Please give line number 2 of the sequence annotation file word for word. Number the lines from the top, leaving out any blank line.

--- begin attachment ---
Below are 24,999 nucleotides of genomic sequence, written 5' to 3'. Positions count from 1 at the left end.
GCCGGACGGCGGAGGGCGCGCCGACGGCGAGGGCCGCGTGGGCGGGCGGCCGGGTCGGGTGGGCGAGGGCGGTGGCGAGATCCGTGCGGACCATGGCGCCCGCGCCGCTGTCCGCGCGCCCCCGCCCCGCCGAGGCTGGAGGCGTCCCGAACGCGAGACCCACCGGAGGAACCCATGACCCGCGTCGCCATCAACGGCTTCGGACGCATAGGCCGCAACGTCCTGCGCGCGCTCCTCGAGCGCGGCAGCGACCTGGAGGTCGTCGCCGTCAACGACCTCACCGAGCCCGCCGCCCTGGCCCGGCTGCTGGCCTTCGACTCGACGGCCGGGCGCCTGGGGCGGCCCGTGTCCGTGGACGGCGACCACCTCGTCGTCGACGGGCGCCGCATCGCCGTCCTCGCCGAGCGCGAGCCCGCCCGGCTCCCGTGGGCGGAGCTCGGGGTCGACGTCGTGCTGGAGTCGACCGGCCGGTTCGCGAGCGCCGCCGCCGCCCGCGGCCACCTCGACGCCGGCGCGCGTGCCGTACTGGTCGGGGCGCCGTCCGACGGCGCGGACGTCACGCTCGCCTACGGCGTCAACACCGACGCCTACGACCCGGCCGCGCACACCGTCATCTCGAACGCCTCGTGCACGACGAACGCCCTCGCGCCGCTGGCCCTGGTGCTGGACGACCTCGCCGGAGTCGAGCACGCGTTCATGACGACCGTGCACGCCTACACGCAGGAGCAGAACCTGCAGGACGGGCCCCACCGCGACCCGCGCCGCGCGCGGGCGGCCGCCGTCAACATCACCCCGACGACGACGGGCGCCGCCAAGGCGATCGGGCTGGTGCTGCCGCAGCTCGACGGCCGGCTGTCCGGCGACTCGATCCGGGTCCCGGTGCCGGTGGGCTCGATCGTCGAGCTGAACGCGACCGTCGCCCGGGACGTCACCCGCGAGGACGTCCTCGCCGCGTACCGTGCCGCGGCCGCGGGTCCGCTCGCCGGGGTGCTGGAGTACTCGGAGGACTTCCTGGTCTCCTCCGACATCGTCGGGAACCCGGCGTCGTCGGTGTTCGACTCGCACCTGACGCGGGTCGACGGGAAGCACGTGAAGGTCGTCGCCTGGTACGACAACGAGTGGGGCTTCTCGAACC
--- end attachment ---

GCCGGACGGCGGAGGGCGCGCCGACGGCGAGGGCCGCGTGGGCGGGCGGCCGGGTCGGGTGGGCGAGGGCGGTGGCGAGATCCGTGCGGACCATGGCGCCCGCGCCGCTGTCCGCGCGCCCCCGCCCCGCCGAGGCTGGAGGCGTCCCGAACGCGAGACCCACCGGAGGAACCCATGACCCGCGTCGCCATCAACGGCTTCGGACGCATAGGCCGCAACGTCCTGCGCGCGCTCCTCGAGCGCGGCAGCGACCTGGAGGTCGTCGCCGTCAACGACCTCACCGAGCCCGCCGCCCTGGCCCGGCTGCTGGCCTTCGACTCGACGGCCGGGCGCCTGGGGCGGCCCGTGTCCGTGGACGGCGACCACCTCGTCGTCGACGGGCGCCGCATCGCCGTCCTCGCCGAGCGCGAGCCCGCCCGGCTCCCGTGGGCGGAGCTCGGGGTCGACGTCGTGCTGGAGTCGACCGGCCGGTTCGCGAGCGCCGCCGCCGCCCGCGGCCACCTCGACGCCGGCGCGCGTGCCGTACTGGTCGGGGCGCCGTCCGACGGCGCGGACGTCACGCTCGCCTACGGCGTCAACACCGACGCCTACGACCCGGCCGCGCACACCGTCATCTCGAACGCCTCGTGCACGACGAACGCCCTCGCGCCGCTGGCCCTGGTGCTGGACGACCTCGCCGGAGTCGAGCACGCGTTCATGACGACCGTGCACGCCTACACGCAGGAGCAGAACCTGCAGGACGGGCCCCACCGCGACCCGCGCCGCGCGCGGGCGGCCGCCGTCAACATCACCCCGACGACGACGGGCGCCGCCAAGGCGATCGGGCTGGTGCTGCCGCAGCTCGACGGCCGGCTGTCCGGCGACTCGATCCGGGTCCCGGTGCCGGTGGGCTCGATCGTCGAGCTGAACGCGACCGTCGCCCGGGACGTCACCCGCGAGGACGTCCTCGCCGCGTACCGTGCCGCGGCCGCGGGTCCGCTCGCCGGGGTGCTGGAGTACTCGGAGGACTTCCTGGTCTCCTCCGACATCGTCGGGAACCCGGCGTCGTCGGTGTTCGACTCGCACCTGACGCGGGTCGACGGGAAGCACGTGAAGGTCGTCGCCTGGTACGACAACGAGTGGGGCTTCTCGAACC